Why are so many top tennis players suffering injuries, and what can be done?

Charlie Eccleshare
Andy Murray, Novak Djokovic and Serena Williams have all missed the Miami Open through injury - getty images/epa

The promotional poster for the Miami Open, which continues this week, was telling. 

"Federer, Serena, Nadal, Venus Williams, Novak Djokovic, Andy Murray, Juan Martin del Potro" it screamed in capital letters, celebrating the stars who would be competing. 

In the event however, Serena Williams, Djokovic and Murray pulled out injured, while Venus has been suffering from problems with her left thigh and right elbow. 

Of the others, Roger Federer missed most of last year with a knee issue, Del Potro is still recovering from multiple wrist surgeries, and Rafael Nadal has been plagued by injury for the last eight years. 

There have always been injuries in tennis, but it is a concern when the top two male players, as well as a string of others in the top 30, and the dominant female player are on the sidelines. Simona Halep, Garbine Muguruza and Madison Keys meanwhile have been battling injury for much of the last year, and all of the men's top 10 have withdrawn from tournaments or retired hurt from matches in the last 12 months. 

A number of these players have now withdrawn from the Miami Open

What's behind the recent rash of high-profile injuries?

The jam-packed schedule is part of the reason why a number of the top players have been suffering this early in the year. Murray for instance theoretically finished his 87-match 2016 season on 20 November, but he was back competing on 30 December, meaning his 'off-season' was shorter than six weeks. 

That he is now battling an elbow injury and the flu, having already contracted shingles in February, points to a desperately overworked body. 

The American surgeon Dr Richard Berger, who has operated on Del Potro and Laura Robson, says: "There are too many events, and on both the WTA and ATP tours there’s very little down time. ​ 

"There's not enough healing time because of the intensity of the matches, and in most tournaments outside the slams there's not even a day's rest.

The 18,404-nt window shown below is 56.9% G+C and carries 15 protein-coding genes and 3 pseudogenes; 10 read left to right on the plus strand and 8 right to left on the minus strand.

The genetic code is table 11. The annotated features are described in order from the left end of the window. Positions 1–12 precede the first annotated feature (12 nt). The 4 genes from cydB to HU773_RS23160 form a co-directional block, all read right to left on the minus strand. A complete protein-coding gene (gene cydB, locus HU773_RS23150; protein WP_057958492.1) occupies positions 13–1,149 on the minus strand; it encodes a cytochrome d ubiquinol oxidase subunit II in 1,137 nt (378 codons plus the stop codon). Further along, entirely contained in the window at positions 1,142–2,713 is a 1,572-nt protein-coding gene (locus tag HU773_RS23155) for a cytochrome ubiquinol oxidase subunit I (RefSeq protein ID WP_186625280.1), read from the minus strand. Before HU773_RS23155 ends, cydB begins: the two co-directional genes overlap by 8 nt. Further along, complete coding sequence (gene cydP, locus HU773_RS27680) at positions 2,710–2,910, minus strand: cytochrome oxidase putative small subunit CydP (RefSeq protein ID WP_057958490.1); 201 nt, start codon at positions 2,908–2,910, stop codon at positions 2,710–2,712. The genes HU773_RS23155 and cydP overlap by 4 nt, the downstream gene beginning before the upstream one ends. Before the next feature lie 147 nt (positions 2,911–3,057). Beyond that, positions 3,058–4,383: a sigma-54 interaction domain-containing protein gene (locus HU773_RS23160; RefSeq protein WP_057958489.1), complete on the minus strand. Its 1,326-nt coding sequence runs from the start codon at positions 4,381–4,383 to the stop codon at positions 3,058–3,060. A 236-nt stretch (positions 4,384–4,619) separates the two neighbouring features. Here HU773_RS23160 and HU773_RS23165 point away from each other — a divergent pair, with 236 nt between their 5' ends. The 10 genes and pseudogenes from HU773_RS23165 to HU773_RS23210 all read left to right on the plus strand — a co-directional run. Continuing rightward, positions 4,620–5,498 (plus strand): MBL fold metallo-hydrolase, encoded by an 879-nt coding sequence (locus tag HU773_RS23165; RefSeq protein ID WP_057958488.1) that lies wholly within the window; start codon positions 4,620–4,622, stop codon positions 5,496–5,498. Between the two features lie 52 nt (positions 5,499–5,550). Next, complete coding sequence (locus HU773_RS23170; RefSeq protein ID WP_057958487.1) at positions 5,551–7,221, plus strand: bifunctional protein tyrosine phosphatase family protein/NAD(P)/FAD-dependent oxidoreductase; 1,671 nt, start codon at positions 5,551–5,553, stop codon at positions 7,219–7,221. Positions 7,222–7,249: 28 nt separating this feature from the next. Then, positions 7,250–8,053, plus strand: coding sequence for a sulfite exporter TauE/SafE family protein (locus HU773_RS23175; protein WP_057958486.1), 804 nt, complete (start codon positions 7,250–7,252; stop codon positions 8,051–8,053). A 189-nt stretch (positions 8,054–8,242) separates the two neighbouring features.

"Players need to have superhuman abilities to stay fit."

Murray has had a number of fitness concerns this year

Michael Davison, the managing director of the sports medicine and rehabilitation group Isokinetic, says: "The issue is the squeeze on the off-season followed by intense training to get ready for extreme conditions at the Australian Open. This acute spike in workload puts them at risk. 

"Other factors are previous injury, cumulative fatigue, workload, and poor communication with coaches and the medical team. Playing on three different surfaces throughout the year is another issue."

The absence of a proper off-season makes players especially vulnerable to injury in the first three months of the year. The rash of players currently out follows the pattern of the last few years, including 2016 when Milos Raonic, Muguruza, Petra Kvitova, and Agnieszka Radwanska were among those who suffered injuries between January and March. 

How the mens top 10 have all been laid low in last 12 months

If players are lucky enough to come through the first few months unscathed, the rest of the year is scarcely less demanding. Any fitness concerns players have are likely to be compounded by the non-stop stream of events that take place until November, many of which are mandatory (for all but an elite few) and have financial inducements too good to miss for most players.